Currently, around 1% of institutional investments assets sit in agriculture investment, and most think tanks and analysts predict that this will rise to over 5% in the next five years, creating a spike in short-term demand and adding further upward pressure to demand and therefore prices. This might be described as the beginnings of a bubble, much like many real-estate bubbles before, but the bigger picture looks different this time.

On one side of the equation we have an increasing demand for commodities such as food and biofuels as the population continues to expand at the fastest pace in history.

To put this into context; up until around 1800, the global population had risen and fallen in line with our ability to produce food using the basic of agricultural techniques, yet since the introduction of hydrocarbons for energy and agriculture, the population has increased from only 800 million to over 7 billion in just over 200 years.

At the time our grandparents were born there were around 1.5 billion people to feed, and by the time we were born, that number had increased to around 5 billion. It is now estimated by the UN that world population will reach 9 Billion by 2050.

Economic expansion in developing economies also contributes as wealthier populations shift toward a more protein based diet consuming more meat. In China alone, 50,000 people move from rural areas to urbanizations, and their diets gradually shift towards meat.

According to a report by the Centre for World Food Studies in Amsterdam, meat consumption in China was around 20kg per person in 1985, reaching over 50kg per person by 2000, and projected to reach 85kg per person by 2030.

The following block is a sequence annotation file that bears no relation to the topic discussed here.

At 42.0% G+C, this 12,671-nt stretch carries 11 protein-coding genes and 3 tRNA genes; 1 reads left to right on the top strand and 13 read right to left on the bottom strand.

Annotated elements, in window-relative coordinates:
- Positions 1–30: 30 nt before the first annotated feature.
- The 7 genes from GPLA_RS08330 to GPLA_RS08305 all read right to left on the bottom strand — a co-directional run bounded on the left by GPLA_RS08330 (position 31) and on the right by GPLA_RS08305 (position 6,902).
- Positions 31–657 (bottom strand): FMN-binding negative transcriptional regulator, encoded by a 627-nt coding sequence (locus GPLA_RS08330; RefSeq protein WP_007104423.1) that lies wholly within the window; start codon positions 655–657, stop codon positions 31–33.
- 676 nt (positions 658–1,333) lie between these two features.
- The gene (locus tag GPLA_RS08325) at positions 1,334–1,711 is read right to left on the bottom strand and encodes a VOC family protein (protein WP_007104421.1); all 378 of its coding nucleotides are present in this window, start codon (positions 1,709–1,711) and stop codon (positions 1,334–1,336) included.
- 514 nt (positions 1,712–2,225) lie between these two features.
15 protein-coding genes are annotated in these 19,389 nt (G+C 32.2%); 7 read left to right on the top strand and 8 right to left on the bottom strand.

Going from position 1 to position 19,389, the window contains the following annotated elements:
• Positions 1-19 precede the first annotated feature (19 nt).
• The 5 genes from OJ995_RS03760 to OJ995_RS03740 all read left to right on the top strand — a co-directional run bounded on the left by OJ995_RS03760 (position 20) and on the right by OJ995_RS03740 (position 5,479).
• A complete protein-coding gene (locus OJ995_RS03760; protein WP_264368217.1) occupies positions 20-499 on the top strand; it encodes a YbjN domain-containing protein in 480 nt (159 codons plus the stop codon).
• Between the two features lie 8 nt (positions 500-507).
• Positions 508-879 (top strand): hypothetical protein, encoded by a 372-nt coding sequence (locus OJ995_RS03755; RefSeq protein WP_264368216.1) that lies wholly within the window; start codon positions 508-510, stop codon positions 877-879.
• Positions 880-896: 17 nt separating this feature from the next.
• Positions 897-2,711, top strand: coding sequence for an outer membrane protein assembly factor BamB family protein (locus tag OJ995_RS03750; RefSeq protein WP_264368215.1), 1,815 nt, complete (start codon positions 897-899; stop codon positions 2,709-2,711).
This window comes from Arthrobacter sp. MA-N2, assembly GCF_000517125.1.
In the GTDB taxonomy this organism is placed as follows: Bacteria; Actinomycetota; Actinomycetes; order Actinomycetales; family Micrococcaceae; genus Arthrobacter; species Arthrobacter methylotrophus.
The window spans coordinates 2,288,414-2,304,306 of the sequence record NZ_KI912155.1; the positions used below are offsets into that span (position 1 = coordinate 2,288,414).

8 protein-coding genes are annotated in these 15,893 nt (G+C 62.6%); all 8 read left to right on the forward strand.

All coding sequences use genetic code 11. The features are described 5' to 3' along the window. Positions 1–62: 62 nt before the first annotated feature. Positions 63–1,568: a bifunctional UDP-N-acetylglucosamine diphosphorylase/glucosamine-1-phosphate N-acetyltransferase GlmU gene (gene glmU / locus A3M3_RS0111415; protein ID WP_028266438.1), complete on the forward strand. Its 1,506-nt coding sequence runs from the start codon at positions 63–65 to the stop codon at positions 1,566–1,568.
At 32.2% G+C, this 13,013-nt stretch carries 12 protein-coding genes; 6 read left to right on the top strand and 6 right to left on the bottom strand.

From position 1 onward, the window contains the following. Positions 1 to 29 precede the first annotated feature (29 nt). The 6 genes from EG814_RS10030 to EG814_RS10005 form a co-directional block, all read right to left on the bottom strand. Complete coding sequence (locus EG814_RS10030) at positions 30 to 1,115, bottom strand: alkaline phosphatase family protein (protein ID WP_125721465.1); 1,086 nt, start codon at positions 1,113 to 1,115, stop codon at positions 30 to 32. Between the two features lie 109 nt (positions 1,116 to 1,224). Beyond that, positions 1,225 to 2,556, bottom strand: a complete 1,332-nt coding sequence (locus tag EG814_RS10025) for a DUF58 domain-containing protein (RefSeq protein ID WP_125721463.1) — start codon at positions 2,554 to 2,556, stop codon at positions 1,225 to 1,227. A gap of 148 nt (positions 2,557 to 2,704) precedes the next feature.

As 1kg of meat requires the input of around 7kg of grain, the growing pressure on global cereal supplies is immense. If everyone in the world consumed as many calories as the average American, we would need to find farmland equal to 2.2 Earth sized planets simply to keep up with demand.

One the flip side of this equation we have supply of food, and ultimately the farmland that produces our food. At every point in the 38 year commodity price cycle where real assets have undergone sharp re-pricing due to shock increases in demand at a time of limited supply, there has been opportunity to increase supply, either through the development of new farmland, or through the developments and application of new technology such as the use of fertilisers during the Green Revolution which led to a significant on-going annual increase in agricultural yields.

Currently, population growth outstrips output growth at a time where little or no new farmland is available to bring to cultivation, and yield increases from the use of fertilisers are diminishing towards zero. This unique set of circumstances dictate that there is no obvious remedy to the supply demand problem, supporting the theory that higher food prices are here to stay as little can be done to increase supply yet demand continue to grow.

 
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Posted by on July 28, 2011 in Agriculture

 

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Video: Lauralouise Duffy and Anric Blatt on Investing in Water

 
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Posted by on July 12, 2011 in Videos, Water